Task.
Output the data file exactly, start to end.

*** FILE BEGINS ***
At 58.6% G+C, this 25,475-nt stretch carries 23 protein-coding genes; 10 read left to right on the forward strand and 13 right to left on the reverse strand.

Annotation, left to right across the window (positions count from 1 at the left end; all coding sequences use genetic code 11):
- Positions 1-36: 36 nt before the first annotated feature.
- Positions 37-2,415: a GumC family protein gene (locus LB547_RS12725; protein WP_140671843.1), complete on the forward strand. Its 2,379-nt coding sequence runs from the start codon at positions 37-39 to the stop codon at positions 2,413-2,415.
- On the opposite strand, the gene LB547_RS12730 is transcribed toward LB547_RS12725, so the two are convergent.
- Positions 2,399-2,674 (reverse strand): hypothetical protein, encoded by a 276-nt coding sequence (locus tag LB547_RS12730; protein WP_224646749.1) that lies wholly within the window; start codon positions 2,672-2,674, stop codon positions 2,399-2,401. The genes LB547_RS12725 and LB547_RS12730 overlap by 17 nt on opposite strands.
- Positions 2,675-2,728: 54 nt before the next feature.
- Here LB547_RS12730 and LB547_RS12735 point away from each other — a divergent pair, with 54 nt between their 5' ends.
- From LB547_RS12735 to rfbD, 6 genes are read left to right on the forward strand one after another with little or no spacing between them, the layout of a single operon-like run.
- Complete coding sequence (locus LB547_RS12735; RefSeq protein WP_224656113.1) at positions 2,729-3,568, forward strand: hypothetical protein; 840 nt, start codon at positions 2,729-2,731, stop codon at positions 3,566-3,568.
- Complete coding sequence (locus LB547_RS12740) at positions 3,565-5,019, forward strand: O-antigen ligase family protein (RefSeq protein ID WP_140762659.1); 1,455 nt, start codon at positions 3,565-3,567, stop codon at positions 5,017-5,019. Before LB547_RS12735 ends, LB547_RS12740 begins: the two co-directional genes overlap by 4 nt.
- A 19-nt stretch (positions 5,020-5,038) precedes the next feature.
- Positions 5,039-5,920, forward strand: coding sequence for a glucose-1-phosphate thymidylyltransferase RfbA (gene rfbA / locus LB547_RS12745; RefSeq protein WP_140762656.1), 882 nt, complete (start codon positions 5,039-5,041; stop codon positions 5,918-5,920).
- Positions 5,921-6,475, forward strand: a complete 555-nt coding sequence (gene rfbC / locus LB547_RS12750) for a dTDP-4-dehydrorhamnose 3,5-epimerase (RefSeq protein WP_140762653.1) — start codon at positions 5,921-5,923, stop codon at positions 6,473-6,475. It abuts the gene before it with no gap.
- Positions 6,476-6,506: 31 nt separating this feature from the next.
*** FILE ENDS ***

At 58.6% G+C, this 25,475-nt stretch carries 23 protein-coding genes; 10 read left to right on the forward strand and 13 right to left on the reverse strand.

Annotation, left to right across the window (positions count from 1 at the left end; all coding sequences use genetic code 11):
- Positions 1-36: 36 nt before the first annotated feature.
- Positions 37-2,415: a GumC family protein gene (locus LB547_RS12725; protein WP_140671843.1), complete on the forward strand. Its 2,379-nt coding sequence runs from the start codon at positions 37-39 to the stop codon at positions 2,413-2,415.
- On the opposite strand, the gene LB547_RS12730 is transcribed toward LB547_RS12725, so the two are convergent.
- Positions 2,399-2,674 (reverse strand): hypothetical protein, encoded by a 276-nt coding sequence (locus tag LB547_RS12730; protein WP_224646749.1) that lies wholly within the window; start codon positions 2,672-2,674, stop codon positions 2,399-2,401. The genes LB547_RS12725 and LB547_RS12730 overlap by 17 nt on opposite strands.
- Positions 2,675-2,728: 54 nt before the next feature.
- Here LB547_RS12730 and LB547_RS12735 point away from each other — a divergent pair, with 54 nt between their 5' ends.
- From LB547_RS12735 to rfbD, 6 genes are read left to right on the forward strand one after another with little or no spacing between them, the layout of a single operon-like run.
- Complete coding sequence (locus LB547_RS12735; RefSeq protein WP_224656113.1) at positions 2,729-3,568, forward strand: hypothetical protein; 840 nt, start codon at positions 2,729-2,731, stop codon at positions 3,566-3,568.
- Complete coding sequence (locus LB547_RS12740) at positions 3,565-5,019, forward strand: O-antigen ligase family protein (RefSeq protein ID WP_140762659.1); 1,455 nt, start codon at positions 3,565-3,567, stop codon at positions 5,017-5,019. Before LB547_RS12735 ends, LB547_RS12740 begins: the two co-directional genes overlap by 4 nt.
- A 19-nt stretch (positions 5,020-5,038) precedes the next feature.
- Positions 5,039-5,920, forward strand: coding sequence for a glucose-1-phosphate thymidylyltransferase RfbA (gene rfbA / locus LB547_RS12745; RefSeq protein WP_140762656.1), 882 nt, complete (start codon positions 5,039-5,041; stop codon positions 5,918-5,920).
- Positions 5,921-6,475, forward strand: a complete 555-nt coding sequence (gene rfbC / locus LB547_RS12750) for a dTDP-4-dehydrorhamnose 3,5-epimerase (RefSeq protein WP_140762653.1) — start codon at positions 5,921-5,923, stop codon at positions 6,473-6,475. It abuts the gene before it with no gap.
- Positions 6,476-6,506: 31 nt separating this feature from the next.